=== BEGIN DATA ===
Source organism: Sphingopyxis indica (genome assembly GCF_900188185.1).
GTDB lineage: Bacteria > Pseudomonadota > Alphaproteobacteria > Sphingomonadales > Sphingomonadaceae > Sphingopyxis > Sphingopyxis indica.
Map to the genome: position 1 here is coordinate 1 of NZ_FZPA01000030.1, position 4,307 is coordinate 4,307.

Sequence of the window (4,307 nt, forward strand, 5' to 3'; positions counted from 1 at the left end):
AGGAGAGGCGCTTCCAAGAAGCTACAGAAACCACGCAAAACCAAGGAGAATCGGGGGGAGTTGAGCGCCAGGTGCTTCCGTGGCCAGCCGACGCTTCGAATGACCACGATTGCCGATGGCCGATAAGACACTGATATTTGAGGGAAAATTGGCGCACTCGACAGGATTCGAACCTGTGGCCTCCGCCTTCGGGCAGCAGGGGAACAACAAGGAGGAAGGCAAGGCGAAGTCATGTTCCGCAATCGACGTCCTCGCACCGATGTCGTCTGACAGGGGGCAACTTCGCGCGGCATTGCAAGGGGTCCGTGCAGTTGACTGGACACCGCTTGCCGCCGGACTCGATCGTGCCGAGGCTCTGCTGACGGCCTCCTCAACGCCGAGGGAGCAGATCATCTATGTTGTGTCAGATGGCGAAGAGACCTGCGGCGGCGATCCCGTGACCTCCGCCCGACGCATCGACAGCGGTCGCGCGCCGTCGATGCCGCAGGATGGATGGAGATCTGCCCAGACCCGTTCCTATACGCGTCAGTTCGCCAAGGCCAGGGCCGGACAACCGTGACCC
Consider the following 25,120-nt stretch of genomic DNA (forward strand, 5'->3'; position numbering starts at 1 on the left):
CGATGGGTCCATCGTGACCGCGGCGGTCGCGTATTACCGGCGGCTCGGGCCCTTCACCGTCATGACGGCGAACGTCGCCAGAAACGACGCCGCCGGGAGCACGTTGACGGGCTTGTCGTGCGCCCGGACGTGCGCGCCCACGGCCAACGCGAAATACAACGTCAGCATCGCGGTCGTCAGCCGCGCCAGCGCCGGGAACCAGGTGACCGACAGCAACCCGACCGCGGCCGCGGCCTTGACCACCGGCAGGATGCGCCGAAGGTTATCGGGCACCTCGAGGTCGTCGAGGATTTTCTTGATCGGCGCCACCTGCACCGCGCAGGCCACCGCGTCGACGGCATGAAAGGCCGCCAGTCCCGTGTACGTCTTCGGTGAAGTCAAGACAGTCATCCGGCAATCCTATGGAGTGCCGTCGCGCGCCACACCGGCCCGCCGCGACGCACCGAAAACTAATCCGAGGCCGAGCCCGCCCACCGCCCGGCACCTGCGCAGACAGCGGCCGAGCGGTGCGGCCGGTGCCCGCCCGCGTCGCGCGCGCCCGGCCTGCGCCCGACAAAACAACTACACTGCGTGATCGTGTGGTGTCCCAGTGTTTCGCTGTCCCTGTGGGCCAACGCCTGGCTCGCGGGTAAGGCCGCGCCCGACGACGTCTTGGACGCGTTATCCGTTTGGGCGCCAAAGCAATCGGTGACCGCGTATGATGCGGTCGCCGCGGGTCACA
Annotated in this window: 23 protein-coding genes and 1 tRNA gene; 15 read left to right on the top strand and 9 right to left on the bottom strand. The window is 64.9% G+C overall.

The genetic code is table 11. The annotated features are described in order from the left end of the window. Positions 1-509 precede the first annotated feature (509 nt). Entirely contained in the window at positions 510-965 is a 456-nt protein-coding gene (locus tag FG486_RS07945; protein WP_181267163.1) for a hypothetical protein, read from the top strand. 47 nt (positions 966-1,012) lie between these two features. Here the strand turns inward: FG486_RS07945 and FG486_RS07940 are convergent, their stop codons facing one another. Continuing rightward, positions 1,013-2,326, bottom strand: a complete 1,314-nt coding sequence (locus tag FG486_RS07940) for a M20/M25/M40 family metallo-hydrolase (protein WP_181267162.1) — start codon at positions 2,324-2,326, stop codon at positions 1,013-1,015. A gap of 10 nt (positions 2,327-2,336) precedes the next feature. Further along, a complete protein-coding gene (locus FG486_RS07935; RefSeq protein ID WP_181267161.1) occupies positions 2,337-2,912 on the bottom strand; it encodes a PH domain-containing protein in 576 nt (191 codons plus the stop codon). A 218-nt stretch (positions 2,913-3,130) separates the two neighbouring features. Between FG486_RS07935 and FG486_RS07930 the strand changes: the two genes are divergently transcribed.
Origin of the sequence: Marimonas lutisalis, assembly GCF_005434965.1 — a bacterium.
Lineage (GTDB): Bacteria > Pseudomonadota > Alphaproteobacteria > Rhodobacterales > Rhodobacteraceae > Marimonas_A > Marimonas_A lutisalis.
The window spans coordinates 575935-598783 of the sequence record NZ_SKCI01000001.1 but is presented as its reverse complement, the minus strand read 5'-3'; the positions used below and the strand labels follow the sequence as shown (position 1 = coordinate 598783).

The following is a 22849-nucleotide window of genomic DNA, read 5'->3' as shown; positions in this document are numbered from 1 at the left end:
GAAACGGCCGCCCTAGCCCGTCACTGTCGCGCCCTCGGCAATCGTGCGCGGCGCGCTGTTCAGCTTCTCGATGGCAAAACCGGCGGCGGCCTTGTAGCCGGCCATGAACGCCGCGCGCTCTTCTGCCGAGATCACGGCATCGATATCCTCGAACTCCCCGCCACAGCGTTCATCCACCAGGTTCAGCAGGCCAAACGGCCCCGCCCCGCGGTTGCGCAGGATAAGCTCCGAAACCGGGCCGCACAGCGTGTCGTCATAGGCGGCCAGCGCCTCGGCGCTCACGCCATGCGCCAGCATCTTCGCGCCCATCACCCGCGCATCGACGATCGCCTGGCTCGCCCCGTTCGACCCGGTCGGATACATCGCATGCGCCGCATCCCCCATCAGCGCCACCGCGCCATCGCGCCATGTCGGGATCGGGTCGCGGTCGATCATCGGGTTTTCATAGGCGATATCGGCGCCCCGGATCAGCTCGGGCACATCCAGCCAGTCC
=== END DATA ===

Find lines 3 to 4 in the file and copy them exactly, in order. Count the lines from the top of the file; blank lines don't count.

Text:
Map to the genome: position 1 here is coordinate 1 of NZ_FZPA01000030.1, position 4,307 is coordinate 4,307.

Sequence of the window (4,307 nt, forward strand, 5' to 3'; positions counted from 1 at the left end):